“Give me 10 million credits or I’ll kill you,” Zander Killer replied.

“Wait, what?” I sputtered.
“10 million credits. You’ve got 10 seconds.”

I stared at my screen in dismay. I only had 7 million credits to my name after building that brand new shiny cruiser. I tried to find the button on my screen that would let me warp out of there, or go back into the station, or at least die with my boots on, shooting back for all I was worth. But really, the betrayal was complete: I was so stunned that I couldn’t do anything but stare in dismay.
“Asshat!” I finally managed to reply.

“3… 2… 1… bye!” And Zander Killer atomized my brand new shiny cruiser on its maiden voyage, before I’d done anything else with it but leave the damned station. I jumped up from my computer, stomped around the room, and swore like a sailor. My family was quite entertained.
Fortunately, the cruiser was insured. But I lost about two-thirds of my wealth in one exchange of fire. Afterwards, I got to thinking about it, trying to figure out why I was so angry that I would’ve shot the man in the kneecap if he’d been in the room with me at that moment. I knew that EVE was an open PvP environment, and that you could be killed at any time by another player. In fact, I’d lost a couple of little ships that way already, with only minor irritation. My previous demises had been pretty impersonal, just players with bigger ships stepping on me when I was a long way out in the wilds, not even a word of greeting first. Tough, but that’s the environment; I knew I was in risky spots both times.

I realized the two things that really pissed me off about the Zander Killer incident were that, first, I’d lost a sexy new ship before I had a chance to do anything at all with it, and more importantly, Zander Killer had gone out of his way to betray and murder a noob who was trying to be a Good Samaritan. That’s not just playing hard—that is sociopathic. To do something like that, you have to enjoy asking for someone’s help, winning their trust, patiently explaining to them the steps they need to take, and then deliberately kneeing them in the balls when they think they’re helping you out. I don’t know who Zander Killer is, but wherever that dude is, he needs to be locked up. That is just vicious.
Anyway, I got over my initial impulse to quit the game then and there, and I’ve been having fun playing it since. I’ve heard for years that the EVE community is filled with real charmers, and I received a nasty object lesson. I watch other players now like they’re rattlesnakes, and I check and see if someone’s a total outlaw or not when they’re in my vicinity. I don’t have any real impulse to pay Zander Killer back by going and ganking some other poor noob myself, but I hope that someday I might get good enough at the game to be a pretty serious hunter of outlaws like him.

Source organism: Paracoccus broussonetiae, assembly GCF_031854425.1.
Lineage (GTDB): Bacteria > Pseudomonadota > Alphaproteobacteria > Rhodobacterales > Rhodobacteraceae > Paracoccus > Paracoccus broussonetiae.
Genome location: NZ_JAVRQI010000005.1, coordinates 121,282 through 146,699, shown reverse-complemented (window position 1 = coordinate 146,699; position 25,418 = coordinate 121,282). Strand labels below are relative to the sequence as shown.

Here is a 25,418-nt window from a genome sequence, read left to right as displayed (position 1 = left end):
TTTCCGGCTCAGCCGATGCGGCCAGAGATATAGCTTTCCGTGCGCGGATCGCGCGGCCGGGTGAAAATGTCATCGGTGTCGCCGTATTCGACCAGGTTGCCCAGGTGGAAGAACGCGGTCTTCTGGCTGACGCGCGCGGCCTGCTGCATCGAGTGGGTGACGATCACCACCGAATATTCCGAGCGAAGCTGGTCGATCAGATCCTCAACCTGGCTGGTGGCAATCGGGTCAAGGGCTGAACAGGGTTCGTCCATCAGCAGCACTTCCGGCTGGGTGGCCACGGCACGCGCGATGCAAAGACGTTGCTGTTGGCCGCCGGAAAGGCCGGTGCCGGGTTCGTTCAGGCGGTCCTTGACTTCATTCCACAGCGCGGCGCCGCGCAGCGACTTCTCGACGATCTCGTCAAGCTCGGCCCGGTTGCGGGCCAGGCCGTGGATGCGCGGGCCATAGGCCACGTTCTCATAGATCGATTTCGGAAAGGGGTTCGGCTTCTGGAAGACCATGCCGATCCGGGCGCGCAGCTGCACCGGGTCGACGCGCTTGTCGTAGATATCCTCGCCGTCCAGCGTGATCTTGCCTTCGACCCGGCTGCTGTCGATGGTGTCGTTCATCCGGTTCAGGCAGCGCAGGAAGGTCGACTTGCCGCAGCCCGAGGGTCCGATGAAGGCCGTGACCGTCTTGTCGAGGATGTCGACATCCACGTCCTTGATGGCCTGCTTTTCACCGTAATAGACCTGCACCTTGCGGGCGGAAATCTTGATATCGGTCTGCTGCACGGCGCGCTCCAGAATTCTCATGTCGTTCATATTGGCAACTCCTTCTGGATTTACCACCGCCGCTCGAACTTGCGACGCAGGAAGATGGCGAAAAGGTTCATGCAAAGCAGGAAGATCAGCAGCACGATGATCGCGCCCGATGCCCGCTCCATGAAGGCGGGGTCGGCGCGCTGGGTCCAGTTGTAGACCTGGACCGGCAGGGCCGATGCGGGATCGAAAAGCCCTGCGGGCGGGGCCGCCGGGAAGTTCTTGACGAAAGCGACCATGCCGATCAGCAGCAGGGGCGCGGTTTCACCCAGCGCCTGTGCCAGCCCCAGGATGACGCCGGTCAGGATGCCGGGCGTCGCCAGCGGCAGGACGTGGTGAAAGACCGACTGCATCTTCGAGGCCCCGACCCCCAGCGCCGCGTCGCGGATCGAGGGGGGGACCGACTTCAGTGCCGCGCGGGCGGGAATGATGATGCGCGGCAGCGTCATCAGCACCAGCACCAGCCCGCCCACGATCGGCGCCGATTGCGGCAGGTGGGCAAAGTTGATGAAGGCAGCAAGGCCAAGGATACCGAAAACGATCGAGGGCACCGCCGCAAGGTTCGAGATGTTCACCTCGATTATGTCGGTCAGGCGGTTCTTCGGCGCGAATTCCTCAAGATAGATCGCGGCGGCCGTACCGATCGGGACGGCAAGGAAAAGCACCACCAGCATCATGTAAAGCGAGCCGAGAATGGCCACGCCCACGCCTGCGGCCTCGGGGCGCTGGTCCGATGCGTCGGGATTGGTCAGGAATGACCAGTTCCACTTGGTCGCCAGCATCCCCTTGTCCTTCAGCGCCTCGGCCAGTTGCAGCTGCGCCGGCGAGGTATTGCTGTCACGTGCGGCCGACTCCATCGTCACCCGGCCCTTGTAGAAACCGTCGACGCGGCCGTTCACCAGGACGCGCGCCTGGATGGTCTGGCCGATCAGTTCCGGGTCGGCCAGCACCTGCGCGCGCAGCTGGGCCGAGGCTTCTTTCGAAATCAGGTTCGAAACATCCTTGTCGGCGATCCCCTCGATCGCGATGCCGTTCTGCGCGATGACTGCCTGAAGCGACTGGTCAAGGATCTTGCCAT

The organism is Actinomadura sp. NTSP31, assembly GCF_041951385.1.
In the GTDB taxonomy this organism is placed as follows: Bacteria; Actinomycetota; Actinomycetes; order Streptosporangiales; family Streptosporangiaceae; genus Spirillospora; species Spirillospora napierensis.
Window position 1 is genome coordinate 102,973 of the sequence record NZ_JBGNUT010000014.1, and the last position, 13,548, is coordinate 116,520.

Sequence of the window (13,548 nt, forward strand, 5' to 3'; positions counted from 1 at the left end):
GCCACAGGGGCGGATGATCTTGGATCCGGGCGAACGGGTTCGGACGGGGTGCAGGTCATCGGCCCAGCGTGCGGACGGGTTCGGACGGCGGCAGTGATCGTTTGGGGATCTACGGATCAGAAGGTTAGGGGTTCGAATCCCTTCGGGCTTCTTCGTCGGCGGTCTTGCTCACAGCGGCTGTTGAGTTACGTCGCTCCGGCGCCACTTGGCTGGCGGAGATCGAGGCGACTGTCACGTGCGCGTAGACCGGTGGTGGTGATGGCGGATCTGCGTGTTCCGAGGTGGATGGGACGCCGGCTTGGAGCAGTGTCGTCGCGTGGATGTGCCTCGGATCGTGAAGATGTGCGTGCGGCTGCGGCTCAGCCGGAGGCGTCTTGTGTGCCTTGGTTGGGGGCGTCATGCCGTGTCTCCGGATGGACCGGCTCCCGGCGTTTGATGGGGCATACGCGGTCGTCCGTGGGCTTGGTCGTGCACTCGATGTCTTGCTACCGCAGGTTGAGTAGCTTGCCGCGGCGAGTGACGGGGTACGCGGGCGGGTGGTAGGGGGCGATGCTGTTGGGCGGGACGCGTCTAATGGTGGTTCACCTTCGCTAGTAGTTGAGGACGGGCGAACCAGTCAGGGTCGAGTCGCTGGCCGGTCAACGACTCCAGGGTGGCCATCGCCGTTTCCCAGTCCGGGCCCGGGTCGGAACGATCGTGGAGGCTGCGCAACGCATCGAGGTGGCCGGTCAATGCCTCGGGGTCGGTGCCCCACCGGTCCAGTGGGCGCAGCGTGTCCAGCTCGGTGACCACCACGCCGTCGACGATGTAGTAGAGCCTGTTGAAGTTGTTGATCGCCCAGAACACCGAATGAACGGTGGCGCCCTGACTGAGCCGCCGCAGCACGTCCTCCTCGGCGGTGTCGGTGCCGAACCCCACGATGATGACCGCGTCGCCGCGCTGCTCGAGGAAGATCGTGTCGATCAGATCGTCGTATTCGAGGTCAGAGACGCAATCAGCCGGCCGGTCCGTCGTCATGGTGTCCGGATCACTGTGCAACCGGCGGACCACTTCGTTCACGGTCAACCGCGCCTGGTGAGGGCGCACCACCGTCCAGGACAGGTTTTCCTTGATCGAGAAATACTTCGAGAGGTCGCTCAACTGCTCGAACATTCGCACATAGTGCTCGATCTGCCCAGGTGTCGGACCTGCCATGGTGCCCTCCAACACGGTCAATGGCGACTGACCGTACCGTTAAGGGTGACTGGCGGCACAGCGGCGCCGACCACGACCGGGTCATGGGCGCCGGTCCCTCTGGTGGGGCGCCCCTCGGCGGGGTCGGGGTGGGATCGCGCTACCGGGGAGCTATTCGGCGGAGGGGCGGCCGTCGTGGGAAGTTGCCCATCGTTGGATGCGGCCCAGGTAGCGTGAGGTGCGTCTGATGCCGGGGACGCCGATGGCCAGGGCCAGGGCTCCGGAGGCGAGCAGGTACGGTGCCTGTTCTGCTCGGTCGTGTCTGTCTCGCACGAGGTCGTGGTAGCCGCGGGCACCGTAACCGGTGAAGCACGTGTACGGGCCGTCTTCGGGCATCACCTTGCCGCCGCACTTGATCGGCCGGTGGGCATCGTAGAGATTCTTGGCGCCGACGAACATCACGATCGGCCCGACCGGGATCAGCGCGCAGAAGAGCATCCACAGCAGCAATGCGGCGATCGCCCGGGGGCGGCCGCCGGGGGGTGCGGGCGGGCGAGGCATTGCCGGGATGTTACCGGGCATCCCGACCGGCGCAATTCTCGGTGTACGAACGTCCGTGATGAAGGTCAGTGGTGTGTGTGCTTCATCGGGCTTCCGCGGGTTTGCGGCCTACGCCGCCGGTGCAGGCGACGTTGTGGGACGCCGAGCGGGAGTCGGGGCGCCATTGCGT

Oh, and one more thing: I can’t offer anything like the nine-figure bounties that real reprobates in EVE seem to command, and I’m going to have to play the game for months and months to afford a ship that could beat Zander Killer. So, I’ll crowdsource this: If you send me a screen shot of Zander Killer’s capsule exploding or the smoking wreck of his ship, I will commend you as a hero to the worldwide gaming audience and celebrate your achievement here in my blog with a paean to your triumph.
Chalk it down as a learning experience.

Politics/Current Events: Eh, I’ll leave this be this time around. I have a couple of axes to grind, but I’m already worked up about the Zander Killer thing and I don’t need to spin any more wheels today.

The Finer Things: Awesome saxophone solos. There is a short but incredible sax solo in Steely Dan’s “Dr. Wu” that I regard as the gold standard of sax solos; stop what you’re doing right now and go listen to it if you don’t know the song. The solo is played by a fellow named Phil Woods, who also played the great sax for Billy Joel’s “Just the Way You Are.” Gerry Rafferty’s “Baker Street” has a beautiful sax through the whole darned song (the work of Raphael Ravenscroft). And of course many, many Bruce Springsteen songs feature the work of the Big Man, Clarence Clemons—I really like the solos in “She’s the One,” “Born to Run,” and “Rosalita” (not quite a solo, but still fantastic). Just thinking about ‘em makes my brain happy.


  1. Conjurer posted this for you on the forum mini in regards to zander killer

  2. Awesome! That's actually a really interesting resource for the game. I'm glad you pointed it out to me!